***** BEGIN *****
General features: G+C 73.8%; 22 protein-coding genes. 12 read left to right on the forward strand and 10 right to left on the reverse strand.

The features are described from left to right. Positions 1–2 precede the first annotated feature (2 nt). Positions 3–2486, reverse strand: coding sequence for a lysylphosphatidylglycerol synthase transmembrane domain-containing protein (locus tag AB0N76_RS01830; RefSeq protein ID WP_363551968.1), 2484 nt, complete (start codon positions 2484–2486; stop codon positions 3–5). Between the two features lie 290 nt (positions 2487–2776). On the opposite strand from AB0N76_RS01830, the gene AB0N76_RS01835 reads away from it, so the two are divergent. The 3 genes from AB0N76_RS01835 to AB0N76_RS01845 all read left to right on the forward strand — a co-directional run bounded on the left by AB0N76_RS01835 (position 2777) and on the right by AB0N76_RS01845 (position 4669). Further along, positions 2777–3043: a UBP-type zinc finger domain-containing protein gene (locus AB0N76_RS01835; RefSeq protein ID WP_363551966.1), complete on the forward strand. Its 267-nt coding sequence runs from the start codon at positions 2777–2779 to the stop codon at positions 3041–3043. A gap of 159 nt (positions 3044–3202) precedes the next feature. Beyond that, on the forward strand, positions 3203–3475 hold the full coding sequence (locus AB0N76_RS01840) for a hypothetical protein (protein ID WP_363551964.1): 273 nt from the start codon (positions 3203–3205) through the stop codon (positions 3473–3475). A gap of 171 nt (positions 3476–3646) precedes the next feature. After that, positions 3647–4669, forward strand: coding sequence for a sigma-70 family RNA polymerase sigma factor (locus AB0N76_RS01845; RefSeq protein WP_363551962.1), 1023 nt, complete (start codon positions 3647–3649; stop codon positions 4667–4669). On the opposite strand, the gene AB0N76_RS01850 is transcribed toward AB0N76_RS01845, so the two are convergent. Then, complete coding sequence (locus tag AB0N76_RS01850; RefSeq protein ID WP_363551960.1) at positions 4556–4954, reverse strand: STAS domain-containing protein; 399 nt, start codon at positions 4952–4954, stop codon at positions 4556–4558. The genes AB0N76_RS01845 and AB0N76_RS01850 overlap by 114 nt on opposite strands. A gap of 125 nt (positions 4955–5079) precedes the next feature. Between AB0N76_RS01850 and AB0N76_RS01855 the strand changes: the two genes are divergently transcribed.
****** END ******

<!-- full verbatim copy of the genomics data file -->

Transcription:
General features: G+C 73.8%; 22 protein-coding genes. 12 read left to right on the forward strand and 10 right to left on the reverse strand.

The features are described from left to right. Positions 1–2 precede the first annotated feature (2 nt). Positions 3–2486, reverse strand: coding sequence for a lysylphosphatidylglycerol synthase transmembrane domain-containing protein (locus tag AB0N76_RS01830; RefSeq protein ID WP_363551968.1), 2484 nt, complete (start codon positions 2484–2486; stop codon positions 3–5). Between the two features lie 290 nt (positions 2487–2776). On the opposite strand from AB0N76_RS01830, the gene AB0N76_RS01835 reads away from it, so the two are divergent. The 3 genes from AB0N76_RS01835 to AB0N76_RS01845 all read left to right on the forward strand — a co-directional run bounded on the left by AB0N76_RS01835 (position 2777) and on the right by AB0N76_RS01845 (position 4669). Further along, positions 2777–3043: a UBP-type zinc finger domain-containing protein gene (locus AB0N76_RS01835; RefSeq protein ID WP_363551966.1), complete on the forward strand. Its 267-nt coding sequence runs from the start codon at positions 2777–2779 to the stop codon at positions 3041–3043. A gap of 159 nt (positions 3044–3202) precedes the next feature. Beyond that, on the forward strand, positions 3203–3475 hold the full coding sequence (locus AB0N76_RS01840) for a hypothetical protein (protein ID WP_363551964.1): 273 nt from the start codon (positions 3203–3205) through the stop codon (positions 3473–3475). A gap of 171 nt (positions 3476–3646) precedes the next feature. After that, positions 3647–4669, forward strand: coding sequence for a sigma-70 family RNA polymerase sigma factor (locus AB0N76_RS01845; RefSeq protein WP_363551962.1), 1023 nt, complete (start codon positions 3647–3649; stop codon positions 4667–4669). On the opposite strand, the gene AB0N76_RS01850 is transcribed toward AB0N76_RS01845, so the two are convergent. Then, complete coding sequence (locus tag AB0N76_RS01850; RefSeq protein ID WP_363551960.1) at positions 4556–4954, reverse strand: STAS domain-containing protein; 399 nt, start codon at positions 4952–4954, stop codon at positions 4556–4558. The genes AB0N76_RS01845 and AB0N76_RS01850 overlap by 114 nt on opposite strands. A gap of 125 nt (positions 4955–5079) precedes the next feature. Between AB0N76_RS01850 and AB0N76_RS01855 the strand changes: the two genes are divergently transcribed.